The Captive Dove
Written: Spring 1842 / October 31st. 1843.  First Published: 1846.

Anne has noted on the manuscript: 'Mostly written in the spring of 1842.' Edward Chitham points out that when she came to complete the poem in October 1843, she completely recopied it out, and it is not clear what additions or alterations were made at that time. On both these occasions Anne was at Thorp Green where she was cut off from all the sources of happiness that she prized, and she identifies herself with a caged Dove. The Dove also appears in her poem 'Self Communion', where she describes herself as 'more timid than the wild wood dove' when a child. The 'caged bird' is a symbol commonly used in poetry.

There is virtually no punctuation in the manuscript - this was mostly added (as presented below) in 1846 for the poem's publication in Poems by Currer, Ellis and Acton Bell.

(See also: Chitham, 'The Poems of Anne Brontë', p.92 & p.177)

Poor restless dove, I pity thee;
And when I hear thy plaintive moan,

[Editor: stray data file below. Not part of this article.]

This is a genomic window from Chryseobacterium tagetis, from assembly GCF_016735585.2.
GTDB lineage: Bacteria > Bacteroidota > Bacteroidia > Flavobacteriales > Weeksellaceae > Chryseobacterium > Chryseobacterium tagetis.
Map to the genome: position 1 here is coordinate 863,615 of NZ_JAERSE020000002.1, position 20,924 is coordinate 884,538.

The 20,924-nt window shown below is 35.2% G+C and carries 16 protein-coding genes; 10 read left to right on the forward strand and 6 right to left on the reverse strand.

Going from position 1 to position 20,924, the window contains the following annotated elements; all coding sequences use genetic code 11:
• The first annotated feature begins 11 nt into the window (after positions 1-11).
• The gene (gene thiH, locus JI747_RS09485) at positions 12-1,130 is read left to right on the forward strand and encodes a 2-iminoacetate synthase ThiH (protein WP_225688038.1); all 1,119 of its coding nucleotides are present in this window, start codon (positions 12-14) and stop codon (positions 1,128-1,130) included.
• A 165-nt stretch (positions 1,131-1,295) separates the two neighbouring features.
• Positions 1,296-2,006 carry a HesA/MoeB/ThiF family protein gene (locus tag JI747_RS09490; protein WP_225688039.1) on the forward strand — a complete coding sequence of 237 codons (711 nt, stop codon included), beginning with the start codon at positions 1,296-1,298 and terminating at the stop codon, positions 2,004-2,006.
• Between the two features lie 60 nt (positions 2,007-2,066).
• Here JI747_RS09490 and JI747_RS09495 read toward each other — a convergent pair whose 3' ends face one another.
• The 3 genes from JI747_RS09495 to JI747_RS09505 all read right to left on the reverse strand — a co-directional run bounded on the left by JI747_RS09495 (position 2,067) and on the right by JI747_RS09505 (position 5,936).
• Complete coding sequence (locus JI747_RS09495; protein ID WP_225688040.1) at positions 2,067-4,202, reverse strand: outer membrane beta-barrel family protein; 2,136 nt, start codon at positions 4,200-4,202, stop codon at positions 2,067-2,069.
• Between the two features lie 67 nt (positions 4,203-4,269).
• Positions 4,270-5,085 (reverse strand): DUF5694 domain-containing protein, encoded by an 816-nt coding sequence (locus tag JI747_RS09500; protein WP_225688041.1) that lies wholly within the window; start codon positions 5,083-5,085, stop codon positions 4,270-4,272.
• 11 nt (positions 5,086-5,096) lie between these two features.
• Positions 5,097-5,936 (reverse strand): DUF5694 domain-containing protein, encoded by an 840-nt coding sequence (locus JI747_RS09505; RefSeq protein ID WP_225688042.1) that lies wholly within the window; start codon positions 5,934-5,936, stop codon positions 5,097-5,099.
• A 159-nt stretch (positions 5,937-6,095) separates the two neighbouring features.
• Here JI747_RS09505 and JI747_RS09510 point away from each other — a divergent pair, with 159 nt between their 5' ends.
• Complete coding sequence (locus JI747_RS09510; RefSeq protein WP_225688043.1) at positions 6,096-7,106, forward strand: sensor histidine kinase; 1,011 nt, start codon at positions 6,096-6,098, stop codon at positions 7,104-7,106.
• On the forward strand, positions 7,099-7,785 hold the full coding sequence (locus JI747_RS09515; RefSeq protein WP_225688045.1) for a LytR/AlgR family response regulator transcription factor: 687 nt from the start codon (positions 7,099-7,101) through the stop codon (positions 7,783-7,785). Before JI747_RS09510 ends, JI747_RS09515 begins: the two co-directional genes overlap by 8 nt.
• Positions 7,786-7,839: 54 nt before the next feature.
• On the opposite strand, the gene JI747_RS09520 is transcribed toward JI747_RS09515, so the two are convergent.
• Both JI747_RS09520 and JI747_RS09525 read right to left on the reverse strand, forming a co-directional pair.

I mourn for thy captivity,
And in thy woes forget mine own.

To see thee stand prepared to fly,
And flap those useless wings of thine,
And gaze into the distant sky,
Would melt a harder heart than mine.

In vain ­ in vain! Thou canst not rise:
Thy prison roof confines thee there;
Its slender wires delude thine eyes,
And quench thy longings with despair.

Oh, thou wert made to wander free
In sunny mead and shady grove,
And, far beyond the rolling sea,
In distant climes, at will to rove!

Yet, hadst thou but one gentle mate
Thy little drooping heart to cheer,
And share with thee thy captive state,
Thou couldst be happy even there.

Yes, even there, if, listening by,
One faithful dear companion stood,
While gazing on her full bright eye,
Thou mightst forget thy native wood.

But thou, poor solitary dove,
Must make, unheard, thy joyless moan;
The heart, that Nature formed to love,
Must pine, neglected, and alone.

Copyright © 1999 Michael Armitage

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